I think this is generally agreed upon. What do you think it is that stops micro evolution from progressing through to macro?


Arch,

As an evolutionists that knows creationists know nothing about evolution,do you think you could tell us the mechanism for both micro and macro evolution?



Thanks.

#9 Mankind

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Posted 11 August 2009 - 08:05 PM

When macroevolution is observed in a labratory please let us know. I would imagine if that happens there would be about a thousand one hit wonders on here in a short span of time. :D

#10 Guest_Darkness45_*

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Posted 11 August 2009 - 08:10 PM

I think this is generally agreed upon. What do you think it is that stops micro evolution from progressing through to macro?

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Hi Arch, I consider myself liberal in my theology, and I don't have a problem with macro evolution, thus the theistic evolution label under my name. :D But the link in the OP is not macro evolution, only micro evolution.

To Adam's post I think that is a great example for the leap of single celled organisms to multi celled organisms. Eventually the single cell will get too large to successfully do chemical reactions needed for survival and a new structure is needed: multi celled organism. And I must say such a leap can be detrimental to the idea of common decent for all organisms.

#11 Arch

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Posted 11 August 2009 - 08:11 PM

Well thank you to Adam who at least had a go at answering the question. But again Adam, you use stories and metaphors rather than just addressing the question as is.

We all agree that micro evolution or adaption does happen. This is where small changes happen to an animal to help it survive (Adam has given the example of finches beaks changing size depending on conditions in another post. I think this is a good example of micro). What is it that stops these small changes from adding up to make larger changes?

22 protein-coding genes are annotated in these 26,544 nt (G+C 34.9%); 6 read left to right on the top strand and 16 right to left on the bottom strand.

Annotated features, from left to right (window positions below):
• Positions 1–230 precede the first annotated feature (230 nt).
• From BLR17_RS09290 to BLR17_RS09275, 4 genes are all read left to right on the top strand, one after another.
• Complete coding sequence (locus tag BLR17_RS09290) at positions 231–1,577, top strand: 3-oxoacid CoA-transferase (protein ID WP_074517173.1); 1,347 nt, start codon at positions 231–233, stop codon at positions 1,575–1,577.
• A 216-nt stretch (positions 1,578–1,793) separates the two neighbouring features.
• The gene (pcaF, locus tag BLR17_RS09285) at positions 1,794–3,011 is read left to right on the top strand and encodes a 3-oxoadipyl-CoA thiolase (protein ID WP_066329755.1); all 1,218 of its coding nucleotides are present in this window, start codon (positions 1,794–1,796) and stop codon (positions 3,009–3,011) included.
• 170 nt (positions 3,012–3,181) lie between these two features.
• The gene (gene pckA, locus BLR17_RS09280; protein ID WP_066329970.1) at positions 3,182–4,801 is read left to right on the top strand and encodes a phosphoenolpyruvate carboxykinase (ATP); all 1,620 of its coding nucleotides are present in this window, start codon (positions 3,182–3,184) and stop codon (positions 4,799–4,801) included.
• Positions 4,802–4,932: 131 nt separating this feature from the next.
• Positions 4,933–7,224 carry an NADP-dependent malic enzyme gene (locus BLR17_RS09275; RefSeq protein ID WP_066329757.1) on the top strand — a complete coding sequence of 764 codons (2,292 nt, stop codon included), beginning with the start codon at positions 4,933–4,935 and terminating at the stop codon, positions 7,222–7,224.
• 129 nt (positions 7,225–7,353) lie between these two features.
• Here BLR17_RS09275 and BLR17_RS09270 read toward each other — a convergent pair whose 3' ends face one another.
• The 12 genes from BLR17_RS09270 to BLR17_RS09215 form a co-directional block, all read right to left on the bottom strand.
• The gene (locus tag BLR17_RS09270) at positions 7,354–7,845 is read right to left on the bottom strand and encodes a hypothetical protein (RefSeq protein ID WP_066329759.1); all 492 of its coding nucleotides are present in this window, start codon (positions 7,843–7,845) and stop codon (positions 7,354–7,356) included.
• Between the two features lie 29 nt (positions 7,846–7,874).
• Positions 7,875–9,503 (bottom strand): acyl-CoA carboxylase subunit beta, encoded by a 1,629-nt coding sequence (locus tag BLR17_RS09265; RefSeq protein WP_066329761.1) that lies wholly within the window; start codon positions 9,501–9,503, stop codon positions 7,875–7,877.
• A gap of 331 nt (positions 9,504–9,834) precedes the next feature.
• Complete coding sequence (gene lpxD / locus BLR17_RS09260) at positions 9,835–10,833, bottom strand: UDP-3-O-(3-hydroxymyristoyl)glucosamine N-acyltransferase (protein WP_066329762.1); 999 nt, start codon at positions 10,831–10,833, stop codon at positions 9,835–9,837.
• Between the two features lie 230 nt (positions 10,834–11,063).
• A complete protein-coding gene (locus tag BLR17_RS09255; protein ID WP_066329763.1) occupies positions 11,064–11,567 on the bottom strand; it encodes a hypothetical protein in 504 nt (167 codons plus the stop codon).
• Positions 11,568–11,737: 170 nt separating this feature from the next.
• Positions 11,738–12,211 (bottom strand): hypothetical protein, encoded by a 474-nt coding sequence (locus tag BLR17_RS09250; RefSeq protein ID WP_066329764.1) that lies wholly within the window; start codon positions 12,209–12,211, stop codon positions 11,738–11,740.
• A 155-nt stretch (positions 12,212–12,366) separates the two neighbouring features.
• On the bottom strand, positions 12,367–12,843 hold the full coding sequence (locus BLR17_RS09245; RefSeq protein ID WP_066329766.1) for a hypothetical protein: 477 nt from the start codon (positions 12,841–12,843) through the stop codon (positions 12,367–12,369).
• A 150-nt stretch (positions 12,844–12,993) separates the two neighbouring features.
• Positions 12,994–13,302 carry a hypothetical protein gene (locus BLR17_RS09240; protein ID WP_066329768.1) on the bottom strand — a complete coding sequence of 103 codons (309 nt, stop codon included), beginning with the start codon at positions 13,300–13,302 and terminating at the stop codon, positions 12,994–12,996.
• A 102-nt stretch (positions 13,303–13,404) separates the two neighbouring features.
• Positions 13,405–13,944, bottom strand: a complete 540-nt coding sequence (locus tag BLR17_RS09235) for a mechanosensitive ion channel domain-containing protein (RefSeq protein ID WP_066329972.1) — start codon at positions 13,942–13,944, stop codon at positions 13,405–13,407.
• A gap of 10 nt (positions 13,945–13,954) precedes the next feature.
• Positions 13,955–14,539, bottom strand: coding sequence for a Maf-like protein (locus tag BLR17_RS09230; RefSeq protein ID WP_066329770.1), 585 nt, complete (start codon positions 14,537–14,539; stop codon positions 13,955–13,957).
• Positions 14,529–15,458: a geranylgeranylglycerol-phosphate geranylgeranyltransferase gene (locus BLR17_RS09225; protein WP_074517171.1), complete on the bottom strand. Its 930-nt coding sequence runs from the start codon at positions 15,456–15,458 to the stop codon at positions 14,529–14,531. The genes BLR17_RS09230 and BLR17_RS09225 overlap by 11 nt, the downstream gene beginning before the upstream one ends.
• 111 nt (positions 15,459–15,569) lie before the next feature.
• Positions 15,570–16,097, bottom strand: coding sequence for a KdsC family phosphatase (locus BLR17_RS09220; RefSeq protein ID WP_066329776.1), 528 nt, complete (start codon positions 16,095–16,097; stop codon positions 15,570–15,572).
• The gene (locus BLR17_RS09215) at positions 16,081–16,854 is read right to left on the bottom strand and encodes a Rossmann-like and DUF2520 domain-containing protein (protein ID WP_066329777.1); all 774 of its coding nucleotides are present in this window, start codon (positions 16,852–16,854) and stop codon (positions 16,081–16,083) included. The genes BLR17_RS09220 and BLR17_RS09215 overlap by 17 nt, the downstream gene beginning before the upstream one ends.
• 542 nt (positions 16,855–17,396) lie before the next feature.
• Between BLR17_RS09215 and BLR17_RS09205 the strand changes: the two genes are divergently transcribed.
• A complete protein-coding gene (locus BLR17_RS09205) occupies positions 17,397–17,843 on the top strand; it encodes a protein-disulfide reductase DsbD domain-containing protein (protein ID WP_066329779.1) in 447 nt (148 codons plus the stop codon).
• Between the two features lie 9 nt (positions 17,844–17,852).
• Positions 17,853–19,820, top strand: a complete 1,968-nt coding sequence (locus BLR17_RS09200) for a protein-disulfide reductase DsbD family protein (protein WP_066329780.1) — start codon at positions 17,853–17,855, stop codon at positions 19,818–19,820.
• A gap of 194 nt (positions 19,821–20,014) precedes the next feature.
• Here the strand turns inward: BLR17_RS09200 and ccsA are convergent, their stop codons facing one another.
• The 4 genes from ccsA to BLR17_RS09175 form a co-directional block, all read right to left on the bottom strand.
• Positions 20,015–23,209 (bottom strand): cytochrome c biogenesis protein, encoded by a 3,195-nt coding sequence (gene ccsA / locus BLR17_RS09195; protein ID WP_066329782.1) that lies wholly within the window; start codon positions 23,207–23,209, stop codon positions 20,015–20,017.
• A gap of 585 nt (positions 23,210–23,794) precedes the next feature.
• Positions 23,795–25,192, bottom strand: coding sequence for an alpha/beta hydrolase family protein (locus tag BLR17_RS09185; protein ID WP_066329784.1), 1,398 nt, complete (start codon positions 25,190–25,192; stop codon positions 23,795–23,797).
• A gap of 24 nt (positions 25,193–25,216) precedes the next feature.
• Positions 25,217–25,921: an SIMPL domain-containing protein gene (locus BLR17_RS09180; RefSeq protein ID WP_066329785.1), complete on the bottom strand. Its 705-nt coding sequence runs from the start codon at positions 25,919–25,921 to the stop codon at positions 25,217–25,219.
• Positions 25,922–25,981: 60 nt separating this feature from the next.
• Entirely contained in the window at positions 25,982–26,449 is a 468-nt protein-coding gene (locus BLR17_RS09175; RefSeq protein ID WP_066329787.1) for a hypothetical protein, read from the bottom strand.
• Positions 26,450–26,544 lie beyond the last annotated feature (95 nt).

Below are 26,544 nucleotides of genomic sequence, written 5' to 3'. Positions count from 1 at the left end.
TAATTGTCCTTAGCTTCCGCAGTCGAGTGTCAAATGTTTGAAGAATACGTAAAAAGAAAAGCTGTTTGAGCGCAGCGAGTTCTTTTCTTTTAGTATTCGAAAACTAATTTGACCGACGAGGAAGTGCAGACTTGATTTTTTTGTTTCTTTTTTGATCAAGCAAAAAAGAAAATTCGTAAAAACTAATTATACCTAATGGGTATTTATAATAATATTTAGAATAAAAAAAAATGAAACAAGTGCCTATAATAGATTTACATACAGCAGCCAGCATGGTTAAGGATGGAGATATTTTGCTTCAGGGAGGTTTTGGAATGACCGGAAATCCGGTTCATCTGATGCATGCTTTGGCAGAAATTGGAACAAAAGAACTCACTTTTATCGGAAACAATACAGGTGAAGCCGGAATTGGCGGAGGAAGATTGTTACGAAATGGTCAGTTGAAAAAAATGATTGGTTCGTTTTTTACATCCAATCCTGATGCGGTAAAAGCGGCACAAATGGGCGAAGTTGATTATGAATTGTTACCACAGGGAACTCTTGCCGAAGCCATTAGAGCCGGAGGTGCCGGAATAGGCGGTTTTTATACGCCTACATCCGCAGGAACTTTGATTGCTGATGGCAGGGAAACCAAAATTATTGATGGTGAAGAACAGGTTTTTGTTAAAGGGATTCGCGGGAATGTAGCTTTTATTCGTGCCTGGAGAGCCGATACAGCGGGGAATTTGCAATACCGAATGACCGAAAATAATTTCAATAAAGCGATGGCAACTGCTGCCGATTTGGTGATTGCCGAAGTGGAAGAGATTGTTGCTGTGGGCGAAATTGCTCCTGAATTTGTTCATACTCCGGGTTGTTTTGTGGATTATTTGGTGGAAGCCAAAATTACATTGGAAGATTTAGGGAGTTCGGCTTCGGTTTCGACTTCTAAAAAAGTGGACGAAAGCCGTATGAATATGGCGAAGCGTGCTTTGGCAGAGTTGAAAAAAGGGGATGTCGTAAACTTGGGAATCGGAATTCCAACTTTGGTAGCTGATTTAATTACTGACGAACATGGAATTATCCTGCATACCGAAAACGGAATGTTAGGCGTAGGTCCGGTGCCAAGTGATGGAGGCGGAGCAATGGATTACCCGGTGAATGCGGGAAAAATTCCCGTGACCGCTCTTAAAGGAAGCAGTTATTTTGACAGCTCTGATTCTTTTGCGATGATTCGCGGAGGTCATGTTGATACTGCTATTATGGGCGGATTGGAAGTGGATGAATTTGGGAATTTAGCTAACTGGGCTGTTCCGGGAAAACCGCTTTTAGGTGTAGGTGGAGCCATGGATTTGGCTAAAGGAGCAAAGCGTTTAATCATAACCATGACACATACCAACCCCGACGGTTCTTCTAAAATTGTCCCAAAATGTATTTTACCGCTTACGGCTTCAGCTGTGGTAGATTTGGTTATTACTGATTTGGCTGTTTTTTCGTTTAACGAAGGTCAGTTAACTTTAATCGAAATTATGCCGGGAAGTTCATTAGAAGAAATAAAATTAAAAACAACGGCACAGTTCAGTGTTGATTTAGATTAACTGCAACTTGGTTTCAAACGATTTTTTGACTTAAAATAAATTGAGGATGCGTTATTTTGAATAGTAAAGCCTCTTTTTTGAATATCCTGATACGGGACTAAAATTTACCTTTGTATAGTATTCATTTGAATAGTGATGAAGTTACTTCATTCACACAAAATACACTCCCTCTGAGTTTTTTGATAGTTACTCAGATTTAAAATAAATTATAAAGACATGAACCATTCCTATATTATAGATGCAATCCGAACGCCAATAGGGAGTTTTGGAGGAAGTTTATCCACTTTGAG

Regards,

Arch.

#12 falcone

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Posted 12 August 2009 - 03:18 AM

What is it that stops these small changes from adding up to make larger changes?

A 6000 year Earth. This is absolutely fundamental to YEC - anything that explains anything outside a 6000 year timeframe is inadmissable. By default, macro-evolution must be wrong.

Incidentally, I don't subscribe to distinguishing between micro and macro. It's all just evolution over different time periods.

#13 jason78

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Posted 12 August 2009 - 04:21 AM

When macroevolution is observed in a labratory please let us know.  I would imagine if that happens there would be about a thousand one hit wonders on here in a short span of time. :D

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Does evolution from single cell life to multicellular life count as macro evolution?

#14 Arch

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Posted 12 August 2009 - 04:32 AM

A 6000 year Earth. This is absolutely fundamental to YEC - anything that explains anything outside a 6000 year timeframe is inadmissable. By default, macro-evolution must be wrong.

Incidentally, I don't subscribe to distinguishing between micro and macro. It's all just evolution over different time periods.

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Well technically that doesn't stop it. It would prevent the changes from being as big as an evolutionist might expect, but it wouldn't stop it altogether. I'm wondering if creationists reject macro evolution outright, or do they just reject the timescale being so large?

Regards,

Arch.